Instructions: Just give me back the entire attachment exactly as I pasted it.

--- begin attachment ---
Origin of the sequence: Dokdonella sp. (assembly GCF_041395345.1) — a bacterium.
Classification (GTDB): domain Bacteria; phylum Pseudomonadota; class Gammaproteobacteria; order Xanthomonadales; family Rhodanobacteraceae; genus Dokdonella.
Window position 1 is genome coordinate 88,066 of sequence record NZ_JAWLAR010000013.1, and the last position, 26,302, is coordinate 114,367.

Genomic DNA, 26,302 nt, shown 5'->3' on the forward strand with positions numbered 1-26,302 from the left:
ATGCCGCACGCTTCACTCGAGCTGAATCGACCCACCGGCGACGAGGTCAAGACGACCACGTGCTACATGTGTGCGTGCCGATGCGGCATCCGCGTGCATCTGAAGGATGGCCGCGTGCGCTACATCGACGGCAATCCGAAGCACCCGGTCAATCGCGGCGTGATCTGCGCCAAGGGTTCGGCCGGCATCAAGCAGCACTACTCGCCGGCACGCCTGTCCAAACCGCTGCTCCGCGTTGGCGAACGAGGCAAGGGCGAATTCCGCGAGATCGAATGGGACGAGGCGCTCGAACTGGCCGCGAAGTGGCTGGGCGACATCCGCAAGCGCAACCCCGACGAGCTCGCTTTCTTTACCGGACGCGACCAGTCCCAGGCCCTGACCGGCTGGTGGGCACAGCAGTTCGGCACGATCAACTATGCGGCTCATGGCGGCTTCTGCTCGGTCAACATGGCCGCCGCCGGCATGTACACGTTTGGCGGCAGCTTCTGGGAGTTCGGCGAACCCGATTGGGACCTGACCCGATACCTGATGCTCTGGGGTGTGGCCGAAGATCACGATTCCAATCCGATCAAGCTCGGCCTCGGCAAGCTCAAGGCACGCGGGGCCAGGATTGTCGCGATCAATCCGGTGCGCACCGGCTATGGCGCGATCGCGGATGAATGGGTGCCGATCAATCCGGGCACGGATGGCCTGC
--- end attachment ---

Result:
Origin of the sequence: Dokdonella sp. (assembly GCF_041395345.1) — a bacterium.
Classification (GTDB): domain Bacteria; phylum Pseudomonadota; class Gammaproteobacteria; order Xanthomonadales; family Rhodanobacteraceae; genus Dokdonella.
Window position 1 is genome coordinate 88,066 of sequence record NZ_JAWLAR010000013.1, and the last position, 26,302, is coordinate 114,367.

Genomic DNA, 26,302 nt, shown 5'->3' on the forward strand with positions numbered 1-26,302 from the left:
ATGCCGCACGCTTCACTCGAGCTGAATCGACCCACCGGCGACGAGGTCAAGACGACCACGTGCTACATGTGTGCGTGCCGATGCGGCATCCGCGTGCATCTGAAGGATGGCCGCGTGCGCTACATCGACGGCAATCCGAAGCACCCGGTCAATCGCGGCGTGATCTGCGCCAAGGGTTCGGCCGGCATCAAGCAGCACTACTCGCCGGCACGCCTGTCCAAACCGCTGCTCCGCGTTGGCGAACGAGGCAAGGGCGAATTCCGCGAGATCGAATGGGACGAGGCGCTCGAACTGGCCGCGAAGTGGCTGGGCGACATCCGCAAGCGCAACCCCGACGAGCTCGCTTTCTTTACCGGACGCGACCAGTCCCAGGCCCTGACCGGCTGGTGGGCACAGCAGTTCGGCACGATCAACTATGCGGCTCATGGCGGCTTCTGCTCGGTCAACATGGCCGCCGCCGGCATGTACACGTTTGGCGGCAGCTTCTGGGAGTTCGGCGAACCCGATTGGGACCTGACCCGATACCTGATGCTCTGGGGTGTGGCCGAAGATCACGATTCCAATCCGATCAAGCTCGGCCTCGGCAAGCTCAAGGCACGCGGGGCCAGGATTGTCGCGATCAATCCGGTGCGCACCGGCTATGGCGCGATCGCGGATGAATGGGTGCCGATCAATCCGGGCACGGATGGCCTGC